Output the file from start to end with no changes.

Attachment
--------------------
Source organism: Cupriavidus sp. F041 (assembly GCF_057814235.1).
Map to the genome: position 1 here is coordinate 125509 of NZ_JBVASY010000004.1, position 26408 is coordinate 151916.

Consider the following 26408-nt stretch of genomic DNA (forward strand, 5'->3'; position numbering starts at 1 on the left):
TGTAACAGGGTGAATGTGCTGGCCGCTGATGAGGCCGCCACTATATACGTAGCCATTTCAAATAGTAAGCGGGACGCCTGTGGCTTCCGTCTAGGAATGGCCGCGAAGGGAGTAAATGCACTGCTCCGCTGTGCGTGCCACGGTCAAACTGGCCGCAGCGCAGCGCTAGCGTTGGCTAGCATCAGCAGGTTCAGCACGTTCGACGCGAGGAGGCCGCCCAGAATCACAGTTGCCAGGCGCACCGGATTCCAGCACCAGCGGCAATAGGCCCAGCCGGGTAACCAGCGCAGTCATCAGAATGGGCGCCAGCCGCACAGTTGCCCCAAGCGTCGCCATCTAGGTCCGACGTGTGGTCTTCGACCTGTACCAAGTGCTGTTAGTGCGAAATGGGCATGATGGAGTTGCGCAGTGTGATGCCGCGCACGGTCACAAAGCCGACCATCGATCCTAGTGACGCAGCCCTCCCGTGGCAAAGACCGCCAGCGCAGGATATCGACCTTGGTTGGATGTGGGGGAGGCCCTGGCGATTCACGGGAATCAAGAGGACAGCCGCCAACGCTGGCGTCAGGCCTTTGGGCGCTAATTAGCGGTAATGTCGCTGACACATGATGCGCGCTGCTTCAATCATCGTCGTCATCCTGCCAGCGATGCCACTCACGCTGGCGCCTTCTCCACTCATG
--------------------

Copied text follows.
Source organism: Cupriavidus sp. F041 (assembly GCF_057814235.1).
Map to the genome: position 1 here is coordinate 125509 of NZ_JBVASY010000004.1, position 26408 is coordinate 151916.

Consider the following 26408-nt stretch of genomic DNA (forward strand, 5'->3'; position numbering starts at 1 on the left):
TGTAACAGGGTGAATGTGCTGGCCGCTGATGAGGCCGCCACTATATACGTAGCCATTTCAAATAGTAAGCGGGACGCCTGTGGCTTCCGTCTAGGAATGGCCGCGAAGGGAGTAAATGCACTGCTCCGCTGTGCGTGCCACGGTCAAACTGGCCGCAGCGCAGCGCTAGCGTTGGCTAGCATCAGCAGGTTCAGCACGTTCGACGCGAGGAGGCCGCCCAGAATCACAGTTGCCAGGCGCACCGGATTCCAGCACCAGCGGCAATAGGCCCAGCCGGGTAACCAGCGCAGTCATCAGAATGGGCGCCAGCCGCACAGTTGCCCCAAGCGTCGCCATCTAGGTCCGACGTGTGGTCTTCGACCTGTACCAAGTGCTGTTAGTGCGAAATGGGCATGATGGAGTTGCGCAGTGTGATGCCGCGCACGGTCACAAAGCCGACCATCGATCCTAGTGACGCAGCCCTCCCGTGGCAAAGACCGCCAGCGCAGGATATCGACCTTGGTTGGATGTGGGGGAGGCCCTGGCGATTCACGGGAATCAAGAGGACAGCCGCCAACGCTGGCGTCAGGCCTTTGGGCGCTAATTAGCGGTAATGTCGCTGACACATGATGCGCGCTGCTTCAATCATCGTCGTCATCCTGCCAGCGATGCCACTCACGCTGGCGCCTTCTCCACTCATG